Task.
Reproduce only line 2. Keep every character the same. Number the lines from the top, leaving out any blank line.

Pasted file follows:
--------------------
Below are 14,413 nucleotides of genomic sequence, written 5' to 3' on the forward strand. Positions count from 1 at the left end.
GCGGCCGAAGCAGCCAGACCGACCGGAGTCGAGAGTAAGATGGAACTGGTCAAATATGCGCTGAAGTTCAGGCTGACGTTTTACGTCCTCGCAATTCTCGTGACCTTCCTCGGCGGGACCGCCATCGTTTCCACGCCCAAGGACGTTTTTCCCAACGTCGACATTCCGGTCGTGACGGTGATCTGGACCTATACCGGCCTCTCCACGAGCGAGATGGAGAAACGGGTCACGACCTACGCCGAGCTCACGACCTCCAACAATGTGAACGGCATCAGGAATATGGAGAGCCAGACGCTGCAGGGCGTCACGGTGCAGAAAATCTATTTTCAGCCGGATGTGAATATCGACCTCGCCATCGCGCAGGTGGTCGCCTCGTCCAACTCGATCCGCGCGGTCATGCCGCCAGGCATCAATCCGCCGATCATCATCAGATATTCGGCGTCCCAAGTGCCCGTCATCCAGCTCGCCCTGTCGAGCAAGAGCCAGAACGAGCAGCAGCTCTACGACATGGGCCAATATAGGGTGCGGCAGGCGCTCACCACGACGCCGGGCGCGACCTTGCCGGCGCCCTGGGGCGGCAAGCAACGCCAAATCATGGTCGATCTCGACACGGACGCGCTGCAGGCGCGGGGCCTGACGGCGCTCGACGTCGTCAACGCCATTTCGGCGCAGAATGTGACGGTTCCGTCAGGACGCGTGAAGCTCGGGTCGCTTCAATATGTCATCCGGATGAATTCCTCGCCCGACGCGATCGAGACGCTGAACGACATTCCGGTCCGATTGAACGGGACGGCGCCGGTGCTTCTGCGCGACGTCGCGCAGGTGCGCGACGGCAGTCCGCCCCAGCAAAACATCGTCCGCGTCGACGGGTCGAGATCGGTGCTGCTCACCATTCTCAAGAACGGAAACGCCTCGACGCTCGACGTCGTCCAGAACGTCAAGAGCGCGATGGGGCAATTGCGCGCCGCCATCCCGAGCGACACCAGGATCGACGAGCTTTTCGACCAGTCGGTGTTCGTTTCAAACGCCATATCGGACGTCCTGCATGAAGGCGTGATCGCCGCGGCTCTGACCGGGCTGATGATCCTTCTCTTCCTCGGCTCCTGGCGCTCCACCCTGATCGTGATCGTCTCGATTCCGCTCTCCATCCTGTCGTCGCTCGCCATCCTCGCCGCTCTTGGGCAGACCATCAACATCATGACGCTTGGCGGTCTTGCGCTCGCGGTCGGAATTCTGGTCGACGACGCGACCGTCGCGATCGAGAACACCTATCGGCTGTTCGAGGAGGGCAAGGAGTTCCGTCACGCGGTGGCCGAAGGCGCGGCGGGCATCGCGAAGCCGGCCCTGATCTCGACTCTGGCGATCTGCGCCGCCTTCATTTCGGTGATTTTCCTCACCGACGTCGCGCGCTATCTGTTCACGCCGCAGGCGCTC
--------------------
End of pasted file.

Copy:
GCGGCCGAAGCAGCCAGACCGACCGGAGTCGAGAGTAAGATGGAACTGGTCAAATATGCGCTGAAGTTCAGGCTGACGTTTTACGTCCTCGCAATTCTCGTGACCTTCCTCGGCGGGACCGCCATCGTTTCCACGCCCAAGGACGTTTTTCCCAACGTCGACATTCCGGTCGTGACGGTGATCTGGACCTATACCGGCCTCTCCACGAGCGAGATGGAGAAACGGGTCACGACCTACGCCGAGCTCACGACCTCCAACAATGTGAACGGCATCAGGAATATGGAGAGCCAGACGCTGCAGGGCGTCACGGTGCAGAAAATCTATTTTCAGCCGGATGTGAATATCGACCTCGCCATCGCGCAGGTGGTCGCCTCGTCCAACTCGATCCGCGCGGTCATGCCGCCAGGCATCAATCCGCCGATCATCATCAGATATTCGGCGTCCCAAGTGCCCGTCATCCAGCTCGCCCTGTCGAGCAAGAGCCAGAACGAGCAGCAGCTCTACGACATGGGCCAATATAGGGTGCGGCAGGCGCTCACCACGACGCCGGGCGCGACCTTGCCGGCGCCCTGGGGCGGCAAGCAACGCCAAATCATGGTCGATCTCGACACGGACGCGCTGCAGGCGCGGGGCCTGACGGCGCTCGACGTCGTCAACGCCATTTCGGCGCAGAATGTGACGGTTCCGTCAGGACGCGTGAAGCTCGGGTCGCTTCAATATGTCATCCGGATGAATTCCTCGCCCGACGCGATCGAGACGCTGAACGACATTCCGGTCCGATTGAACGGGACGGCGCCGGTGCTTCTGCGCGACGTCGCGCAGGTGCGCGACGGCAGTCCGCCCCAGCAAAACATCGTCCGCGTCGACGGGTCGAGATCGGTGCTGCTCACCATTCTCAAGAACGGAAACGCCTCGACGCTCGACGTCGTCCAGAACGTCAAGAGCGCGATGGGGCAATTGCGCGCCGCCATCCCGAGCGACACCAGGATCGACGAGCTTTTCGACCAGTCGGTGTTCGTTTCAAACGCCATATCGGACGTCCTGCATGAAGGCGTGATCGCCGCGGCTCTGACCGGGCTGATGATCCTTCTCTTCCTCGGCTCCTGGCGCTCCACCCTGATCGTGATCGTCTCGATTCCGCTCTCCATCCTGTCGTCGCTCGCCATCCTCGCCGCTCTTGGGCAGACCATCAACATCATGACGCTTGGCGGTCTTGCGCTCGCGGTCGGAATTCTGGTCGACGACGCGACCGTCGCGATCGAGAACACCTATCGGCTGTTCGAGGAGGGCAAGGAGTTCCGTCACGCGGTGGCCGAAGGCGCGGCGGGCATCGCGAAGCCGGCCCTGATCTCGACTCTGGCGATCTGCGCCGCCTTCATTTCGGTGATTTTCCTCACCGACGTCGCGCGCTATCTGTTCACGCCGCAGGCGCTC